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December 3, 2009

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Home » Business » Auto

Problem of slow changes forces GM chief to step down

THE leader of the new General Motors was done in by an old problem at the largest United States car maker: Change wasn't happening fast enough.

GM's board and CEO Fritz Henderson parted ways on Tuesday, the board upset that the auto maker's turnaround wasn't moving more swiftly and Henderson frustrated with second-guessing, two people close to the former CEO said.

Board Chairman Ed Whitacre Jr, the former head of AT&T Inc, will take over as CEO while a global search is conducted.

It was unclear whether Henderson or the board moved first in the surprise resignation, which came just hours before Henderson was to be the high-profile keynote speaker at the Los Angeles Auto Show. At a hastily called news conference at GM's Detroit headquarters, Whitacre would not answer questions, but said the board and Henderson agreed that he should step down.

Whitacre thanked Henderson, 51, a lifelong GM employee, for his leadership and said the company is on the right path toward offering high-quality cars and trucks worldwide.

"We now need to accelerate our progress toward that goal," the 68-year-old Whitacre said.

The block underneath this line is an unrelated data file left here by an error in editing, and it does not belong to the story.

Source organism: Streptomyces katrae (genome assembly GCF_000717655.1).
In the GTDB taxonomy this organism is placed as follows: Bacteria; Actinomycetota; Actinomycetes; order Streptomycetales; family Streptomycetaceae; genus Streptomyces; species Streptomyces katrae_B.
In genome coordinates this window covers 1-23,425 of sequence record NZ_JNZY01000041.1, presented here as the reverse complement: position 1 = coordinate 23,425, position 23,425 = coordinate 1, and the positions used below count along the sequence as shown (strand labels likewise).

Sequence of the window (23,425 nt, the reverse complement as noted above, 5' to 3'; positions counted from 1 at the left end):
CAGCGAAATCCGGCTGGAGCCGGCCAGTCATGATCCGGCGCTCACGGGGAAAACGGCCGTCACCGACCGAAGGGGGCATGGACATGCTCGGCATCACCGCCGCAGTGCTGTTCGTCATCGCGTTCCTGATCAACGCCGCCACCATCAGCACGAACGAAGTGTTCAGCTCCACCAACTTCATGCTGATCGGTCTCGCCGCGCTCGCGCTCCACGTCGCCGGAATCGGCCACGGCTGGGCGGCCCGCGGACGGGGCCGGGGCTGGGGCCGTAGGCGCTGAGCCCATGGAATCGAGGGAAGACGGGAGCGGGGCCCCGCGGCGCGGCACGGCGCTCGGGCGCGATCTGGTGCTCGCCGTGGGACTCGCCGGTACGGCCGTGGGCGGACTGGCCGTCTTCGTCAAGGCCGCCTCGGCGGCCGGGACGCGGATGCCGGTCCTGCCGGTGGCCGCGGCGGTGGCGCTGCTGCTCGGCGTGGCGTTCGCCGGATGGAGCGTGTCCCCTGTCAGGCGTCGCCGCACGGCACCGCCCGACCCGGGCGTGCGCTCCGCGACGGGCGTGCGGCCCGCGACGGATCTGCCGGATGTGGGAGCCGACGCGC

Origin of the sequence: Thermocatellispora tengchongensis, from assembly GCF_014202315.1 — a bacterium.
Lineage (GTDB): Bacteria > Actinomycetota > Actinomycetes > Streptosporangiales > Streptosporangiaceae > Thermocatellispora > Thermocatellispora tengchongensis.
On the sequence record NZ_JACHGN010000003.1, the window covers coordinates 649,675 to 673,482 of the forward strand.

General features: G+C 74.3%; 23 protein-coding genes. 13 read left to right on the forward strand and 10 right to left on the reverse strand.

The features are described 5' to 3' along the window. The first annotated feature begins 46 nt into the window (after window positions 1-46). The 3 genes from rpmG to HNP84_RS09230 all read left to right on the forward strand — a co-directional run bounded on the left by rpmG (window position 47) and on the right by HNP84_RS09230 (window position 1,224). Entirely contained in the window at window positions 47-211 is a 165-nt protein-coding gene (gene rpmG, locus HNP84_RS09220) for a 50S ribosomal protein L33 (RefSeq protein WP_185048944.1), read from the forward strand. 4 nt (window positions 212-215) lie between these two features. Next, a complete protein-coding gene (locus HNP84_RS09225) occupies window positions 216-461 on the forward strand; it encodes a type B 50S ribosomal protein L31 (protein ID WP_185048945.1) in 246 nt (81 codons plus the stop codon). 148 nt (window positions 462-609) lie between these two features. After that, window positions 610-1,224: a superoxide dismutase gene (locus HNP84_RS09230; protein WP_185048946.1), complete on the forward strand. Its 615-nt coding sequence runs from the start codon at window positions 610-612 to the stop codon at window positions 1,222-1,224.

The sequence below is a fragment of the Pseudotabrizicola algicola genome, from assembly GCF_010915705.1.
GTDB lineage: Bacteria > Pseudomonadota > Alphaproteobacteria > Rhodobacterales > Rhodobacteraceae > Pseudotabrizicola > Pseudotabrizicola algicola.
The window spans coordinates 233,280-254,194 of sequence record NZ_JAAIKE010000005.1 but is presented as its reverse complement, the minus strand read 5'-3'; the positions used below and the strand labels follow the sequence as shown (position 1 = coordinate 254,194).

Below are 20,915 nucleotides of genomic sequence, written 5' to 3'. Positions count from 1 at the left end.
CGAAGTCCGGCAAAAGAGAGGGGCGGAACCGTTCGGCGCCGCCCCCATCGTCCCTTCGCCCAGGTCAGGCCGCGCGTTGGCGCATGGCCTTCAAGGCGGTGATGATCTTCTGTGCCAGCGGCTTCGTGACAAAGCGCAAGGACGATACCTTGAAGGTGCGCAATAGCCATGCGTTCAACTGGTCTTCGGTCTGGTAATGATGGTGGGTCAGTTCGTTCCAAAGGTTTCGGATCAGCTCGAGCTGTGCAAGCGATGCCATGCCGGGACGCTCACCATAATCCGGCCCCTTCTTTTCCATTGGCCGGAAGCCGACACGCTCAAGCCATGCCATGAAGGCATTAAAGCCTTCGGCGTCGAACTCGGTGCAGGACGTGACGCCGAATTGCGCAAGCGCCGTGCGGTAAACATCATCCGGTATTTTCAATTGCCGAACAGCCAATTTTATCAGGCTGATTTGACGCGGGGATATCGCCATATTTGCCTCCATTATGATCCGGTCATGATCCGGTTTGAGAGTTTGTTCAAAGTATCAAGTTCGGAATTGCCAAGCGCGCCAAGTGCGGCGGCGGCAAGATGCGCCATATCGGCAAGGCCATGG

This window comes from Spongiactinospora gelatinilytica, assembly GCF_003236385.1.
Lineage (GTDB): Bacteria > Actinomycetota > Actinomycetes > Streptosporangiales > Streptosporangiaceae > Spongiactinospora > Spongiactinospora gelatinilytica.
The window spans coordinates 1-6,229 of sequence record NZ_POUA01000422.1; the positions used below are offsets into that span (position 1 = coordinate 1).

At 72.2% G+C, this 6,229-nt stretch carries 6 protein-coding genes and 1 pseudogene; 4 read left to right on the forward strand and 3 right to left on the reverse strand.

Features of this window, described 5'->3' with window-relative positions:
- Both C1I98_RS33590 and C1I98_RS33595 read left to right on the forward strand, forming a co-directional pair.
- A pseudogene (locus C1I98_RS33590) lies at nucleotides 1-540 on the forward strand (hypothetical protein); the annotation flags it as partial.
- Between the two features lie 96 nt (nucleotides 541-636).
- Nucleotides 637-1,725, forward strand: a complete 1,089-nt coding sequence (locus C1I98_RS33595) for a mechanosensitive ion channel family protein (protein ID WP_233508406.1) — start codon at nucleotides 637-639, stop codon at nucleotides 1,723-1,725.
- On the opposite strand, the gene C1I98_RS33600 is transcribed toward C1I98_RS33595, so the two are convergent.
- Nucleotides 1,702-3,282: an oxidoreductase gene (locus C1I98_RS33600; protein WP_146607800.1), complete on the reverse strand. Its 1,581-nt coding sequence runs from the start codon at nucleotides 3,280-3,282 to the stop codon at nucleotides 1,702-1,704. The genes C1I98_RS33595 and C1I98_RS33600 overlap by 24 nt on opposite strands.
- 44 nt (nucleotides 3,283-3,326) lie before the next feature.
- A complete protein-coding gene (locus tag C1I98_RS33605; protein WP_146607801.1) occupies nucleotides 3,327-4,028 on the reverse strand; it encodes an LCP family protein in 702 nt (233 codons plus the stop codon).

Both men were chosen for their jobs by the US government, which owns more than 60 percent of the Detroit auto maker in exchange for giving it billions in loans. But Henderson is a GM insider, while Whitacre is an outsider to the whole industry.

An Obama administration official said on Tuesday in a statement that "this decision was made by the Board of Directors alone. The administration was not involved in the decision."

"I don't think this has much to do with Fritz Henderson's performance, I think it's just the wrong time to be a GM lifer," said Logan Robinson, a former Chrysler attorney and professor of corporate governance at University of Detroit Mercy.

Henderson, who rose through GM's ranks over a 25-year career, took over in March after the government forced out former CEO Rick Wagoner. A few months later, GM entered bankruptcy protection and Henderson led the company through a painful government-led and court-supervised reorganization. The firm emerged from court protection in just 40 days cleansed of massive debt and burdensome contracts that would have sunk it without roughly US$52 billion in federal loans.

The people close to Henderson, who asked not to be named because he has not spoken, said he was frustrated from the start by the board and government push for faster change and questions about his decisions.


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